Neuroblastoma is the most prevalent solid tumor in childhood and the most common tumor in infants less than 1 year of age. In spite of aggressive multi-modal therapeutic approaches, the 5-year survival rate in patients with high-risk neuroblastoma remains poor at <50%. Recent advances have focused on harnessing the immune system to combat neuroblastoma. Antibodies that abrogate the immune checkpoint signaling pathway such as anti-CTLA-4 and anti-PD-L1 suppress neuroblastoma growth in certain mouse models of disease. Furthermore, the dinutuximab antibody that targets ganglioside GD2 expressing cells has been demonstrated to trigger neuroblastoma regression using a mechanism that involves several immune subsets. Although evidence suggest the host immune response can be exploited to fight neuroblastoma, the key immune subsets, their relative contribution, and mechanism of action to suppress neuroblastoma growth have yet to be fully characterized. To this end, we used flow cytometry to immunophenotype the intratumoral immune response in the neuro-2a model of neuroblastoma. This was accomplished by developing two 10-color panels to quantify the proportions of various myeloid and T cell subsets respectively. Using the myeloid panel, our results showed that total neuro-2a tumor immune cells were predominantly myeloid lineage-derived (CD11b+). A combination of Ly-6G and Ly-6C antibodies demonstrated that myeloid-derived suppressor cells (MDSCs) comprised the bulk of the myeloid cells and were more heavily skewed towards the granulocytic phenotype versus monocytic. An MDSC exclusion gate and a combination of F4/80, MHC class II, and CD206 antibodies enabled the analysis of tumor-associated macrophage subsets. Our results revealed that neuro-2a tumors contained relatively few activated M1 macrophages, which are typically associated with anti-tumor responses, and instead were dominated with a pro-tumor M2 macrophage response. The T cell antibody panel revealed that CD4+ T cells outnumbered CD8+ T cells by 2-fold. Regulatory T cells (Tregs) in the CD4+ T cell fraction were identified by a combination of FoxP3 and CD25 antibodies. The frequency of Tregs varied but represented <50% of total CD4+ T cells. Finally, the activation state of CD8+ T cells was examined using Ki-67, CTLA-4, and PD-1 antibodies. Analysis demonstrated that the majority of CD8+ T cells in neuro-2a tumors were actively proliferating based on the expression of Ki-67. However, most of the proliferating CD8+ T cells also co-expressed PD-1 suggesting a loss of anti-tumor functionality and an exhausted phenotype. This study provides a comprehensive immune profile of neuro-2a tumors and supports a platform with which to test new single agent and combination therapies designed to treat neuroblastoma.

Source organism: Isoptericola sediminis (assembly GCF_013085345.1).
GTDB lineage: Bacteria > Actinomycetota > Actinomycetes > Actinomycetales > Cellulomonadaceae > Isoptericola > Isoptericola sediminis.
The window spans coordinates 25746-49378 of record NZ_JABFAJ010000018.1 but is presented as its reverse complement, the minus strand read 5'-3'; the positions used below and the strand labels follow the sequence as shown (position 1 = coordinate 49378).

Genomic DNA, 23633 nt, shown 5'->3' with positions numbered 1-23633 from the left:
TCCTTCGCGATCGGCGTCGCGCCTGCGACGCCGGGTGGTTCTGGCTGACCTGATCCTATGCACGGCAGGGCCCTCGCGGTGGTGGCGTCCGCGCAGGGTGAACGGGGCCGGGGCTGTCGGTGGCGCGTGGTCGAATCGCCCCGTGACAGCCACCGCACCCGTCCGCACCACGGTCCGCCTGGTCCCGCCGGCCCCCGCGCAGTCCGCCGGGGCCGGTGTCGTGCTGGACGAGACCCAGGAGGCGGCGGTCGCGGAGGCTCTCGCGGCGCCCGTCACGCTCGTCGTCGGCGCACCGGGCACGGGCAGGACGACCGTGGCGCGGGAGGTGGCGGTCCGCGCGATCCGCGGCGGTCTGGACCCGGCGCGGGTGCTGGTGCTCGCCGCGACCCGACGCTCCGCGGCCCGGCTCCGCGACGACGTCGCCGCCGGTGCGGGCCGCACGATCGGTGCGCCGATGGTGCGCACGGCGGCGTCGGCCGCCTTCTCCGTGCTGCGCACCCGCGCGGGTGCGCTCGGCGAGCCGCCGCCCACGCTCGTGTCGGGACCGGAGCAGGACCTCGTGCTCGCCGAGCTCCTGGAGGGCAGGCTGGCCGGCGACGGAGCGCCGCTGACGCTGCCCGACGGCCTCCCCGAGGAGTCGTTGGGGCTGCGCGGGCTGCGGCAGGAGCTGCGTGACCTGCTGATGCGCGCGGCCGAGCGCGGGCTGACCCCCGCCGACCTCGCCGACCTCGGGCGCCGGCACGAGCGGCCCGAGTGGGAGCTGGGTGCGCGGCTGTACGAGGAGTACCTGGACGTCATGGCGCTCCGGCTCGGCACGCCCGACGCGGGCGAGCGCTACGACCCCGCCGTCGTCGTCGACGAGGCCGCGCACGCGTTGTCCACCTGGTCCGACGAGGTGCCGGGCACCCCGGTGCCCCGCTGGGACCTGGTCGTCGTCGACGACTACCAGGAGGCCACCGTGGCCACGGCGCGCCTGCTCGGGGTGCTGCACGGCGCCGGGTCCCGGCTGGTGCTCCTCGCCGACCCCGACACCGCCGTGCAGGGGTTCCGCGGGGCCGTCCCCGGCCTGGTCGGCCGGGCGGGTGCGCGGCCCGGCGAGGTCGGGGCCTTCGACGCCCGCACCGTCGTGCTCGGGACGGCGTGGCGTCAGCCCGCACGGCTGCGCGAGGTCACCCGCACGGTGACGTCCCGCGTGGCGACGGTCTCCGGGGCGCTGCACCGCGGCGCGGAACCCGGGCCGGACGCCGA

Citation Format: David D. Draper, Matt Thayer, Alden Wong, Dan Saims, Scott C. Wise. Comprehensive 10 color flow cytometry analysis of the neuroblastoma intratumoral immune response using the murine syngeneic neuro-2a tumor model [abstract]. In: Proceedings of the American Association for Cancer Research Annual Meeting 2017; 2017 Apr 1-5; Washington, DC. Philadelphia (PA): AACR; Cancer Res 2017;77(13 Suppl):Abstract nr 1668. doi:10.1158/1538-7445.AM2017-1668